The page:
What About the Kids Who Behave?


Wall Street Journal – March 10, 2012
A new Education Department study reveals disturbing sensibilities on the left when it comes to education in general and black education in particular.

The Obama administration is waving around a new study showing that black school kids are “suspended, expelled, and arrested in school” at higher rates than white kids. According to the report, which looked at 72,000 schools, black students comprise just 18% of those enrolled yet account for 46% of those suspended more than once and 39% of all expulsions.

Education Secretary Arne Duncan said the administration is “not alleging overt discrimination in some or all of these cases,” but that’s certainly what he’s implying when he bleats on about the “fundamental unfairness” of the situation. “The undeniable truth,” said Mr. Duncan in a press call this week, “is that the everyday education experience for too many students of color violates the principle of equity at the heart of the American promise.” Of course, if racial animus toward blacks explains higher black discipline rates, what explains the fact that white kids are disciplined at higher rates than Asian kids? Is the school system anti-white, too?

The reaction to studies like this reveals disturbing sensibilities on the left when it comes to education in general and black education in particular. The data were compiled by the Education Department’s civil rights office, which probably thinks that it’s doing black people a favor by highlighting these racial disparities and pressuring schools to reduce black suspension rates. No thought, it seems, was given to whether this course of action helps or harms those black kids who are in school to learn and not act up.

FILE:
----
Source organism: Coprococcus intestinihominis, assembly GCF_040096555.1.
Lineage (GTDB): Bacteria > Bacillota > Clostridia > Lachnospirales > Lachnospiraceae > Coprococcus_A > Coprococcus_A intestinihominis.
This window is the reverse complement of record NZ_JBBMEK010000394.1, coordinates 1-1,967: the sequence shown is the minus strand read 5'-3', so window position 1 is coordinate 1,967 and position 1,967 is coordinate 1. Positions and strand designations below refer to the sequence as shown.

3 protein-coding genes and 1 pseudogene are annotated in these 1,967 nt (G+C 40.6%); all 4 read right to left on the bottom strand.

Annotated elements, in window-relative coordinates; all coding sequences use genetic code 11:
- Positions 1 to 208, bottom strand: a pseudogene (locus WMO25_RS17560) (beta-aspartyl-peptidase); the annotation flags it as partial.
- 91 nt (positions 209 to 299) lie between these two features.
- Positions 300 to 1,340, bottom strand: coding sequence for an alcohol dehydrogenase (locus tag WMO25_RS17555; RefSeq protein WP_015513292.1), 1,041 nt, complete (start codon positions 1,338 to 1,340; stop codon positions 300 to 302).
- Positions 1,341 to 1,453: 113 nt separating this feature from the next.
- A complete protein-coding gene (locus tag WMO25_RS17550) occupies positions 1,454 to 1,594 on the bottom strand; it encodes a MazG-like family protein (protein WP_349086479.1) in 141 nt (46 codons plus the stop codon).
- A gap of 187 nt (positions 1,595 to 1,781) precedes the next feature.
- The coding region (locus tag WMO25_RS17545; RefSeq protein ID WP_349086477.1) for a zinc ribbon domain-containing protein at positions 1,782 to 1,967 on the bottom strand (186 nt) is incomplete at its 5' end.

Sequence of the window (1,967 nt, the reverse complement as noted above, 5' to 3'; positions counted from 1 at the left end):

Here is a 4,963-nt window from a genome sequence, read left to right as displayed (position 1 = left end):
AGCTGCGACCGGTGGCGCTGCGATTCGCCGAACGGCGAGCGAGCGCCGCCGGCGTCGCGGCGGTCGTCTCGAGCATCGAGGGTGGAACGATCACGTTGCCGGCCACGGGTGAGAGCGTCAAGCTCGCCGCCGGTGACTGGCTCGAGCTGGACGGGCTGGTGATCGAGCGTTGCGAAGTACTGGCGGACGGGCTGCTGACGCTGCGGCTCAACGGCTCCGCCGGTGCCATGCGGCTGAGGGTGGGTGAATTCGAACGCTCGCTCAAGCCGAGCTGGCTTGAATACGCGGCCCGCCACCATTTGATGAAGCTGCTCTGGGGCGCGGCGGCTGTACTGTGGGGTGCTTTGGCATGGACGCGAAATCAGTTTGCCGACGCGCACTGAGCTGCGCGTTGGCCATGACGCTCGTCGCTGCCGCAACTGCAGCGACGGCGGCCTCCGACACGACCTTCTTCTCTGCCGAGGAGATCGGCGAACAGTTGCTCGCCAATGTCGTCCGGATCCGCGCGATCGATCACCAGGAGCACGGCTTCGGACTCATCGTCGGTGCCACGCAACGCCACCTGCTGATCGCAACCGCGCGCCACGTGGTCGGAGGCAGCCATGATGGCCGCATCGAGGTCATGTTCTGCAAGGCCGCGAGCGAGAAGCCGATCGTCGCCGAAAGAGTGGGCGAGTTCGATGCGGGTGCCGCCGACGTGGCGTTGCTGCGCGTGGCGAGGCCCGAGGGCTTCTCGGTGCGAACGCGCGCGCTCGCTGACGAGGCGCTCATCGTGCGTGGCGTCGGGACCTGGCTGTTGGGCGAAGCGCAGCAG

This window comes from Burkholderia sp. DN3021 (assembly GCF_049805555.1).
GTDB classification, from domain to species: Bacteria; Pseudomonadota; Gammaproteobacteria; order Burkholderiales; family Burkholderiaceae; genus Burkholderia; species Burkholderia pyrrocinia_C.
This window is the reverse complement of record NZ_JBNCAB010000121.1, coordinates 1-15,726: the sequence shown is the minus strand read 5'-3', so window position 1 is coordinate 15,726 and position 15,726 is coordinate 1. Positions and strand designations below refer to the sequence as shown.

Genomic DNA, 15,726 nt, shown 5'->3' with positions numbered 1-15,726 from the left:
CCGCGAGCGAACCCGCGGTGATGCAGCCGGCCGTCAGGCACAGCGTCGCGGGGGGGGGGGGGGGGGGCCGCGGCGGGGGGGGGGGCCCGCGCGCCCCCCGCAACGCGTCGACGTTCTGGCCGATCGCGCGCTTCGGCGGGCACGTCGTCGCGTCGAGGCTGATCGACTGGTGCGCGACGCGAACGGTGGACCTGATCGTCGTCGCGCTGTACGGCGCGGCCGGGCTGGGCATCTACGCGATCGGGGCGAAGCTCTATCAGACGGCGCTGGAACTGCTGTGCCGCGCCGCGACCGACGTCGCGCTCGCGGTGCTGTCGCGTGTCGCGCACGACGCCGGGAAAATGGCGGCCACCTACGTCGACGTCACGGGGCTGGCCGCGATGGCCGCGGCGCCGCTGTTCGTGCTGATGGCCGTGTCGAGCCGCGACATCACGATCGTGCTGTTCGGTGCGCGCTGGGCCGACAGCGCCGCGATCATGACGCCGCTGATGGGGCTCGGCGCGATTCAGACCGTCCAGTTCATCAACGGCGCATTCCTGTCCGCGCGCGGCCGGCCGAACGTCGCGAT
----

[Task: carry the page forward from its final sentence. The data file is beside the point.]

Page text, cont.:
The Obama administration’s sympathies are with the knuckleheads who are disrupting class, not with the kids who are trying to get an education. But is racial parity in disciplinary outcomes more important than school safety? Going easy on the students who behave badly—especially in inner-city schools where the problem is pronounced—is an odd way of advancing black education and closing the learning gap. Black kids already tend to be stuck in dropout factories with the most inexperienced teachers. Must they be consigned to the most violent schools as well?

This is yet another argument for offering ghetto kids alternatives to traditional public schools, and it’s another reason why school choice is so popular among the poor. One of the advantages of public charter schools and private schools is that they typically provide safer learning environments. So even if voucher programs in Milwaukee and Washington, D.C., and high-performing charters like KIPP Academy weren’t producing higher test scores and graduation rates—even if the academic results were no better than the surrounding neighborhood schools—parents can take comfort in knowing that their children are safer.

That might not seem like a big deal, but five students were arrested every day in New York City schools in the last three months of 2011, according to data released by the New York Police Department. The New York Civil Liberties Union subsequently issued a press release to highlight the fact that 90% of those arrested were black or Latino, which is the story that the press and the politicians ran with. Kids who attend school to learn can be forgiven for wondering why their well-being is treated as a secondary concern.

Mr. Riley is a member of The Journal’s editorial board.

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